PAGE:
And the countries that voted against or abstained from voting against the resolution to renew the mandate of the Panel of Eminent Persons decided to support Saudi Arabia rather than protect the Yemeni people and uphold law and justice. Such political manoeuvring rarely violates any of the fundamental concepts of human dignity and the obligations of Council members to uphold the highest standards in the promotion and protection of human rights.
This outcome was not inevitable. On the contrary, it clearly reflects the continuing lack of leadership and political will on the part of UN member states, which claim to uphold the highest human rights standards, to hold repressive and authoritarian states to account before the Human Rights Council.
This failure is a wake-up call and a turning point that is meant to be taken by countries seeking to adopt a principled approach to human rights. What is needed now is a more courageous, non-discriminatory, victim-oriented approach, transforming this approach into genuine initiatives that value the protection of victims everywhere over the prejudices of the consensus, and value international human rights law more than a mere compromise.
We call on UN Member States to:
    1. Review the practice of non-competitive elections to the UN Human Rights Council, including ensuring that regional groups no longer submit closed lists.
    2. Take steps to ensure that members of the Human Rights Council are accountable to their obligations to uphold the highest human rights standards, including not engaging in any practice or pattern of intimidation, attacks or reprisals against human rights defenders.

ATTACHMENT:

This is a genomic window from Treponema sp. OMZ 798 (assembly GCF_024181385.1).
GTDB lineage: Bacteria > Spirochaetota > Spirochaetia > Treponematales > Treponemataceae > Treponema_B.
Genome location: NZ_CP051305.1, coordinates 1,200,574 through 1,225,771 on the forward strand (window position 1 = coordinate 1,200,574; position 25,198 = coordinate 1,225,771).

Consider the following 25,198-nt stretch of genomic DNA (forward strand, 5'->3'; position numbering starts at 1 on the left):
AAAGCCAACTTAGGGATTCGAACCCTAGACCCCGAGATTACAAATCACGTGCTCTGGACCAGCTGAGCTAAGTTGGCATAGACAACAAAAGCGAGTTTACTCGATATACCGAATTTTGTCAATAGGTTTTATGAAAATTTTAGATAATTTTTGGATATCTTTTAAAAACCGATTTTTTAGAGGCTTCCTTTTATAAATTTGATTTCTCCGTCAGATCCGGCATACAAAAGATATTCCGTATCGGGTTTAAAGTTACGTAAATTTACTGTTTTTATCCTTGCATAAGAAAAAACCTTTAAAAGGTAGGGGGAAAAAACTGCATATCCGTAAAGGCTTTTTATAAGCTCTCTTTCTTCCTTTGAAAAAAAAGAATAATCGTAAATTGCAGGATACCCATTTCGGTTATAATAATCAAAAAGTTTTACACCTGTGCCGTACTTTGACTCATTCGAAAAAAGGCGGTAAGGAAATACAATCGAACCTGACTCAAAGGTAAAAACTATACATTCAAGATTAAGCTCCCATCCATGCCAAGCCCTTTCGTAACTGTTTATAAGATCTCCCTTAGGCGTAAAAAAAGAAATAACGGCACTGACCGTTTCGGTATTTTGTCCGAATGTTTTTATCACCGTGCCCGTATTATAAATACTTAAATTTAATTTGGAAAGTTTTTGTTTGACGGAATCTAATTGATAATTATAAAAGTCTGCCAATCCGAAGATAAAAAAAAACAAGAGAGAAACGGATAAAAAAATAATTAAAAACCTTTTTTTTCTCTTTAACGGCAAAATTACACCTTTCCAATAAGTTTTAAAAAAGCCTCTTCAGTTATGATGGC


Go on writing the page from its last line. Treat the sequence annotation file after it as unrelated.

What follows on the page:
The Yemeni people and the victims of human rights violations around the world deserve this, to say the least.
The signatories:

1. Cairo Institute for Human Rights Studies
    2. IA
    3. Al-Amal Feminist Development Association
    4. Dignity for Human Rights
    5. Asian Forum for Human Rights and Development
    6. Jusoor Al-Yemen Organisation
    7. Cisfire Centre for Civil Rights
    8. Civil Alliance for Peace and National Reconciliation
    9. Addameer Foundation for Human Rights
    10. Light for Rights and Development Foundation
    11. The Democratic School
    12. Ithra Foundation for Development
    13. Global Centre for the Responsibility to Protect
    14. Gulf Centre for Human Rights
    15. Oranese Foundation for Local Development
    16. Human Rights Watch
    17. International Commission of Jurists
    18. International Federation for Human Rights
    19. International Service for Human Rights
    20. Min Haqi Foundation for Women's Political Empowerment
    21. Mwatana for Human Rights
    22. Nidaa Foundation for Human Development
    23. Partners Foundation
    24. Yemen Peace Organization
    25. Sam Organization for Rights and Freedoms
    26. Arab Sisters Forum for Human Rights
    27. Tamdeen Youth Foundation
    28. Feminist Committee for Peace and Reconciliation
    29. Rasd for Human Rights
    30. Jude Foundation for Human Security
    31. Women and Child Development Centre / Taiz Governorate
    32. Yemeni Centre for Human Rights Studies
    33. The Yemeni Organization for Women's Policies
    34. Yemeni Archives